Failure to effectively deal with money laundering or terrorism financing threats may hinder a country’s access to the global financial system. For example, the execution of wire transfers to and from countries identified as having weak anti–money laundering regimes will take more time because financial institutions scrutinize such transactions more closely. And when large amounts of criminal proceeds or “hot money” flow into and out of financial institutions the effects can be felt throughout the entire financial system.
Anti–money laundering controls can therefore be seen as part of the toolbox both to prevent and to repress these phenomena. They contribute to boosting public confidence in times of economic hardship. Effective application of anti–money laundering tools—including knowing who really owns and controls bank accounts and freezing and seizing the proceeds of crime when criminals are apprehended and convicted—prevents criminals from profiting from their offenses at the expense of the general public and of the economy as a whole.
Ultimately, because money laundering–related behavior threatens the soundness of countries’ economies and is a severe impediment to growth, there is no real financial stability without proper financial integrity—that is, a financial market free from financial abuse, including money laundering.
Anti–money laundering controls, when effectively implemented, mitigate the adverse effects of criminal economic activity and promote integrity and stability in financial markets. The international standards in this area were set by the Financial Action Task Force (FATF)—an intergovernmental body that develops and promotes policies to fight money laundering, terrorism financing, and the proliferation of weapons of mass destruction. The FATF’s recommendations address a broad range of issues, including the regulation of services provided by financial institutions and nonfinancial businesses and professions, cross-border movement of currency, transparency of legal entities, substantive and procedural criminal law, institutional capacity, sanctions, and domestic and international cooperation.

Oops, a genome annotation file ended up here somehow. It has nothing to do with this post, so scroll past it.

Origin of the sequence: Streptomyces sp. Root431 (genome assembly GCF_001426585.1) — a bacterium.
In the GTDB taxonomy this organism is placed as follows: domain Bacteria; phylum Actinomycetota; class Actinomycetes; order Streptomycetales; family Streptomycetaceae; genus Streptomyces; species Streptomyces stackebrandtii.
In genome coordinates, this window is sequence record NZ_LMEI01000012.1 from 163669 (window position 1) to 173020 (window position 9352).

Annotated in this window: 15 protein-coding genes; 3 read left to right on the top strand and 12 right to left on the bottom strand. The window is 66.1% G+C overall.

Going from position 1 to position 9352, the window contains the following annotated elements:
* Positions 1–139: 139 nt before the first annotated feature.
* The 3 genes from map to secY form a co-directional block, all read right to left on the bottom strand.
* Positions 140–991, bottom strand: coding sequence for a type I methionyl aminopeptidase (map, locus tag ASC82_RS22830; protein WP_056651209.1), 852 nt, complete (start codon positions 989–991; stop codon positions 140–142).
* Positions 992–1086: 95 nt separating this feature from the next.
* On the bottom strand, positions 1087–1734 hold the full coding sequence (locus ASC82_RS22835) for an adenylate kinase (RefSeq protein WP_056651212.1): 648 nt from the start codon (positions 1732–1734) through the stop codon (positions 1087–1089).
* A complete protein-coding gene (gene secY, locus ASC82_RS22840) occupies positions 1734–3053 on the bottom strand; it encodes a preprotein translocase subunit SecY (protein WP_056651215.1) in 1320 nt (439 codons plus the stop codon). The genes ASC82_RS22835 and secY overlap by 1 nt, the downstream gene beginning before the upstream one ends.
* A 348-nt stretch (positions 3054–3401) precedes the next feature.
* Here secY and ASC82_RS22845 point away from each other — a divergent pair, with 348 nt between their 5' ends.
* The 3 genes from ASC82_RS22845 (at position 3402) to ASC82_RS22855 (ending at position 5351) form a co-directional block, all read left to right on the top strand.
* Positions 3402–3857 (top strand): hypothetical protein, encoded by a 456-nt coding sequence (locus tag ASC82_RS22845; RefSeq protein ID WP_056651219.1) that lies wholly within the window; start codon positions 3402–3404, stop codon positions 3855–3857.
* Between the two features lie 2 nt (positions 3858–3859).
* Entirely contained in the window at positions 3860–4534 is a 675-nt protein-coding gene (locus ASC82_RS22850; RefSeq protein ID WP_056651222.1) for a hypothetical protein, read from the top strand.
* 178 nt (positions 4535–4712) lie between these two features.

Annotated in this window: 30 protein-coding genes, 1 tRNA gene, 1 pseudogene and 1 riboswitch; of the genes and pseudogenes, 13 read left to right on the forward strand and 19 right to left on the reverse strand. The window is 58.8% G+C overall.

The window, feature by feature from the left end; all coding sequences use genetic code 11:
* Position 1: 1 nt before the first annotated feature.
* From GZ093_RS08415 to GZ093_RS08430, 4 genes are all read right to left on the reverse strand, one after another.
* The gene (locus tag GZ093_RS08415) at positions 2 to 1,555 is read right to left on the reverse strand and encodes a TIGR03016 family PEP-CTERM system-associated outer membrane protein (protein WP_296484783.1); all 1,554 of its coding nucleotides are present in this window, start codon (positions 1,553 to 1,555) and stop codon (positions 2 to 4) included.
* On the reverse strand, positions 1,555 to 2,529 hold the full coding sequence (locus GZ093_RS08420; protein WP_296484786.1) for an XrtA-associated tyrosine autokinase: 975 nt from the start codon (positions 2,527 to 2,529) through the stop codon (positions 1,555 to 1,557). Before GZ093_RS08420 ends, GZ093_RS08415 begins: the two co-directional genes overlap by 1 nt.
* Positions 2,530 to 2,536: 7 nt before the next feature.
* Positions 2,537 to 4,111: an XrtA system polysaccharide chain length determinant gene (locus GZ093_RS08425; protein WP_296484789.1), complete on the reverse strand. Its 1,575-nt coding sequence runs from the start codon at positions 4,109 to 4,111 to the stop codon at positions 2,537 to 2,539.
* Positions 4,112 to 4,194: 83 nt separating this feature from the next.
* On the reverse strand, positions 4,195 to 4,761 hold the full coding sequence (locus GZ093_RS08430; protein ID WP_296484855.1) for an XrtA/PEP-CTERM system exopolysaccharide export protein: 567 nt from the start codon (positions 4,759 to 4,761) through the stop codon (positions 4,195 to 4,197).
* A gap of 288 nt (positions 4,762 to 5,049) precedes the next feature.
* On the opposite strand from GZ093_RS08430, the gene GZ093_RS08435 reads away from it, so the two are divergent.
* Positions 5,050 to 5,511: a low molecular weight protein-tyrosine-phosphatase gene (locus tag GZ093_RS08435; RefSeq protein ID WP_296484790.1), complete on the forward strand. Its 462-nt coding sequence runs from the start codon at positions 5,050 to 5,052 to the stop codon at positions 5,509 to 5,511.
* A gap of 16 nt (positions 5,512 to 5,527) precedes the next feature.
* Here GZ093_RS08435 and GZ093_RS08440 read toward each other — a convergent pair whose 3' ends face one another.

On the preventive side, these measures include requirements to determine whether a customer is acting on behalf of another person; to understand the ownership and control of legal persons; to perform enhanced due diligence for higher-risk categories of customers, business relationships, and transactions; and to carry out other customer due diligence and record-keeping measures.
On the enforcement side, anti–money laundering measures enable the authorities not only to bring perpetrators to justice (with generally higher penalties when underlying crimes are combined with money laundering) but also, importantly, to deprive them of the assets they have illegally obtained. This reduces the incentive to engage in profit-generating crimes and makes it harder for criminal organizations to accumulate dangerous levels of wealth.
The global financial system is increasingly interconnected. Money can be transferred through a dozen jurisdictions in a matter of minutes. But financial globalization brings risks as well as such obvious benefits as improvement in the allocation of resources, increased access to capital, greater diversification of risk, and generally enhanced welfare.
Money launderers exploit the complexity and the interconnectedness of the global financial system as well as differences between national anti–money laundering laws and systems. They are especially attracted to jurisdictions with weak or ineffective controls where they can move their funds or create corporate vehicles more easily without detection. They are able to stay several steps ahead of the bank regulators and the law enforcement authorities, who often have difficulty implementing rapid international cooperation. Moreover, as the examples above show, problems in one country can quickly spread to other countries in the region or in other parts of the world. ■
An earlier version of this article misidentified the Bank of Antigua as Antigua’s central bank.